The solution to the problem we face is not to be found in the symptoms. It's buried deep within the cause. We are a nation that has rejected its Judeo-Christian roots. We have ceased to live our faith, to preach it openly, to pray in the public square. Too many today have turned their backs on God not realizing that the only road to salvation for this nation is to turn back to God.

Sunday, August 11, 2013

Reading and Rereading

To the tiny band of loyal readers of this blog, my apologies. For the past month or so, and for no particular reason, I've taken a break from blogging.

Sometimes life just gets too busy, so busy I don't have time to think seriously about anything other than the practicalities of daily living. That's not good. We humans need to do those things that separate us from other creatures. We need to love and pray and think. And I really hadn't done much thinking lately. I believe I simply needed to step away from the unnecessary distractions and think about some of the things that have been roaming about in my aging brain. There was a need to take hold of them and pin them down. Whenever I get this way, I usually reach for a book, just to get me thinking. More often than not, it's a book I've already read, a little comfort food for the brain.

For example, about a week ago I was asked to conduct a committal service at the National Cemetery in Bushnell, Florida. This happens frequently since our parish is not far from the cemetery and we deacons are more than willing to assist more distant parishes by conducting these services for them.

I always include a brief homily during committals. After all, the committal is the final rite of the funeral, the time when family and friends say their public goodbyes to their loved one. It's really a very special time for most families. They need words of comfort and hope.

Flannery O'Connor
In this particular instance the deceased was a sixty-year-old woman who had suffered from Multiple Sclerosis for many years. Her husband, a retired Marine, had died three years before in a car accident. Their five children, now all in their twenties and thirties were present, along with a whole crew of grandchildren. They all mentioned how cheerful and loving this mother and grandmother had been, even in the midst of her illness and despite the tragedy of her husband's death. They would miss her terribly. It was a very sad day for these young people. What could I say to them?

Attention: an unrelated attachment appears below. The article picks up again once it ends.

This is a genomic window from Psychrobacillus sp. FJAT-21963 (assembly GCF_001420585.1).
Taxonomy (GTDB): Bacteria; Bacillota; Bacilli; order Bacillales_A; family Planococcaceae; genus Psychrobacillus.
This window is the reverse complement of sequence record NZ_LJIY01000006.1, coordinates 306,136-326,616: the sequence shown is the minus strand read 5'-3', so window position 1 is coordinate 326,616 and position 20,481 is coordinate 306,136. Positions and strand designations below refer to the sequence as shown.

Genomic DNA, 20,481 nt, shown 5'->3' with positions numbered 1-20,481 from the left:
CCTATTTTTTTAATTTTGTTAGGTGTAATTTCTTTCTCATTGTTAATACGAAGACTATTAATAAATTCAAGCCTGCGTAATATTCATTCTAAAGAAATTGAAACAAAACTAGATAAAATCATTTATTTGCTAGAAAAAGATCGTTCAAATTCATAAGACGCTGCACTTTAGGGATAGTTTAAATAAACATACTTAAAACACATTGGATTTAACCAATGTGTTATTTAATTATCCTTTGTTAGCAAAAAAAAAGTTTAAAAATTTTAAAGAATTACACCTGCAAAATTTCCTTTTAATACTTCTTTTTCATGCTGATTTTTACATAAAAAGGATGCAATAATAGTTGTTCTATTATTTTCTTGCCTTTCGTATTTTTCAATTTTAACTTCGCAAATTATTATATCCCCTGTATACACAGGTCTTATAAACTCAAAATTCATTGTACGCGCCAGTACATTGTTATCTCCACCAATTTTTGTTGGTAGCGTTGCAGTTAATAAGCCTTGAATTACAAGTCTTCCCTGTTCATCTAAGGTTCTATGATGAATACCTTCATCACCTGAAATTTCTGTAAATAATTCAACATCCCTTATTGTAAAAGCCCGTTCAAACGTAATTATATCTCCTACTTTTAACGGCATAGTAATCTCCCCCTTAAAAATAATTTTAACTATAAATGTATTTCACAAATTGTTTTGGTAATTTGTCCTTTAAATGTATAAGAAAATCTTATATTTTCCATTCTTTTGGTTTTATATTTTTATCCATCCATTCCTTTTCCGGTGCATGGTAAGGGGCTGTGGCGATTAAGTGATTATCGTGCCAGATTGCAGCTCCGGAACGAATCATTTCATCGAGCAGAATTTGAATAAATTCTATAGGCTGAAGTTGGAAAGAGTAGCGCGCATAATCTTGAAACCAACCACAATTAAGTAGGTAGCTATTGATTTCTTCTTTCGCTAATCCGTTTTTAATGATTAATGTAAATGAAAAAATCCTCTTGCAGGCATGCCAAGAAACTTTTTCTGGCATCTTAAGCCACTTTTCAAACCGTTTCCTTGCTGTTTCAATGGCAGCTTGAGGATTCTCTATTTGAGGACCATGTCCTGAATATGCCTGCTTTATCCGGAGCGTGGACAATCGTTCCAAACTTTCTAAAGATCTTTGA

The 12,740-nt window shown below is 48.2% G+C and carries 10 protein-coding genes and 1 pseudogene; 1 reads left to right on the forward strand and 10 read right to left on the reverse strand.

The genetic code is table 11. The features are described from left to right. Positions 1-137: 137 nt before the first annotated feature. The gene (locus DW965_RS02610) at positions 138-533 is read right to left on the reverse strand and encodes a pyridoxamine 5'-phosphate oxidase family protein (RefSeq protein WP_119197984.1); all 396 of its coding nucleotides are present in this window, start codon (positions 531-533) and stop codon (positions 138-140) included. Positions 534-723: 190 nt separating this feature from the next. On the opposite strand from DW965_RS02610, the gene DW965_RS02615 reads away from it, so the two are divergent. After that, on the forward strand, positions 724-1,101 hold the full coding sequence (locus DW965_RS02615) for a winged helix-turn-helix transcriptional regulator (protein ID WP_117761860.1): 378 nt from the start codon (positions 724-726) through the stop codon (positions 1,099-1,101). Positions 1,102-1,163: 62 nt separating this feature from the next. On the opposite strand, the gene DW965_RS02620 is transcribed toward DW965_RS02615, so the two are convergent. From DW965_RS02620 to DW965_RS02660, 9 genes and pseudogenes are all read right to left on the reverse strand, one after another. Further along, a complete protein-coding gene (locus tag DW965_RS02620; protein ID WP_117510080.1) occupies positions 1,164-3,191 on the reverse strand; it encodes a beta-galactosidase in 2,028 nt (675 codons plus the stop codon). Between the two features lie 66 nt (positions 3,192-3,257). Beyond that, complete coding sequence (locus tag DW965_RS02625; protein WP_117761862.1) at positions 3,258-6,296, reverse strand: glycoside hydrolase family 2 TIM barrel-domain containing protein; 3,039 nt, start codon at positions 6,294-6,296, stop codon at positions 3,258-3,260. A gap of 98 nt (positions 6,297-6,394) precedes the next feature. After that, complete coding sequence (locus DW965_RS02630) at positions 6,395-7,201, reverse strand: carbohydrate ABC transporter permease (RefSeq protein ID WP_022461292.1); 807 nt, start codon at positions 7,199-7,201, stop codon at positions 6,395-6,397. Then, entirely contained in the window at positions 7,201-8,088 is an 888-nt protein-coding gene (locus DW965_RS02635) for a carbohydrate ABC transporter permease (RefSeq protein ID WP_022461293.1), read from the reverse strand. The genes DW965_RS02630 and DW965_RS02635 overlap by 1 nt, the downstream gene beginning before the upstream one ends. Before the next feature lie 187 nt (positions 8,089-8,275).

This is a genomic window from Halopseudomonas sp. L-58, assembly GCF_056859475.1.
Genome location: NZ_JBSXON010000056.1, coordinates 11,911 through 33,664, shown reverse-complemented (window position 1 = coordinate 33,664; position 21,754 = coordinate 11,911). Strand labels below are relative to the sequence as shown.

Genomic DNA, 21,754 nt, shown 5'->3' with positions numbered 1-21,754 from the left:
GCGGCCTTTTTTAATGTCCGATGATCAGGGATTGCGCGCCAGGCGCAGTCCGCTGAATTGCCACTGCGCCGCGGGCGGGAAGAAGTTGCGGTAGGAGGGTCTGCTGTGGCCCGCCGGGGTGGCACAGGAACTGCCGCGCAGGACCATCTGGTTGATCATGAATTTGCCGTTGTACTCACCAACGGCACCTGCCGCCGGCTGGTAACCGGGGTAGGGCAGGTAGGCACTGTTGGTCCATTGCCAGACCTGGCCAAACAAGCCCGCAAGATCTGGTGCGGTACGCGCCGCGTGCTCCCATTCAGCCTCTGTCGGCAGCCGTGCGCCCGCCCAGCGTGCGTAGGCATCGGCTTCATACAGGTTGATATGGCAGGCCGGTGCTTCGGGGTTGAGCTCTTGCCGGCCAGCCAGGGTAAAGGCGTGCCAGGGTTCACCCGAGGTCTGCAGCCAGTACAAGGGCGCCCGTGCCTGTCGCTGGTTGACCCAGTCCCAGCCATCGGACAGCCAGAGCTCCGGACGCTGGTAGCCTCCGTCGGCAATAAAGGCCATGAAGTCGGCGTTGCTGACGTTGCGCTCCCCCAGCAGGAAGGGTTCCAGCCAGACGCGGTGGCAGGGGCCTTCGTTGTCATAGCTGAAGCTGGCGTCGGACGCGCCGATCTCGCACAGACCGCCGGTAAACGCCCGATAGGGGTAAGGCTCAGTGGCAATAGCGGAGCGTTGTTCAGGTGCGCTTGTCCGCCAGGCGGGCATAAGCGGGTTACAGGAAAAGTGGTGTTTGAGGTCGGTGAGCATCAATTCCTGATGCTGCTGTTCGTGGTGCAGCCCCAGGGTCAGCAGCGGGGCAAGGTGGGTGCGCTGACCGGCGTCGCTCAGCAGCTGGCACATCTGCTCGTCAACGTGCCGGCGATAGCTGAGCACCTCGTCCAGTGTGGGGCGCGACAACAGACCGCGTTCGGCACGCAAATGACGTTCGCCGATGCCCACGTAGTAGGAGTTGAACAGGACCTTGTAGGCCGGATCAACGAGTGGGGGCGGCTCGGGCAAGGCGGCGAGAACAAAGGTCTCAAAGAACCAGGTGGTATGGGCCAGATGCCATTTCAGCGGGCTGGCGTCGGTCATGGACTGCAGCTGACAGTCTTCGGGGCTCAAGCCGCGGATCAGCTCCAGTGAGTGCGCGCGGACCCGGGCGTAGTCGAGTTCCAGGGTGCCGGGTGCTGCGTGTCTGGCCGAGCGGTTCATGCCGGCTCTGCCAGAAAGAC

As a sat down to write my brief homily, Flannery O'Connor came to mind and I reached for a book of her letters, The Habit of Being (1979). It's a thick book of over 600 pages, but after a moment's searching I found the letter I was looking for. O'Connor, who suffered her entire adult life from lupus, the disease that would ultimately take her life at age 39, wrote these words to a friend:

"I have never been anywhere but sick. In a sense sickness is a place...and it's always a place where there's no company, where nobody can follow. Sickness before death is a very appropriate thing and I think those who don't have it miss one of God's mercies." [p. 163]

I included this excerpt in my homily and suggested that their mother would have known exactly what O'Connor meant by the mercy of illness. This woman they loved so much had given them the example of one who had recognized this mercy of God in her long illness and had accepted it with joy. How blessed they are as a family to have had such a wonderful mother and grandmother, someone to show them the way.

We all need people like this in our lives.

This evening I decided to begin another book I've read many times before, Jane Austen's Mansfield Park. We'll see what this moral philosopher of another time and place has to teach me today.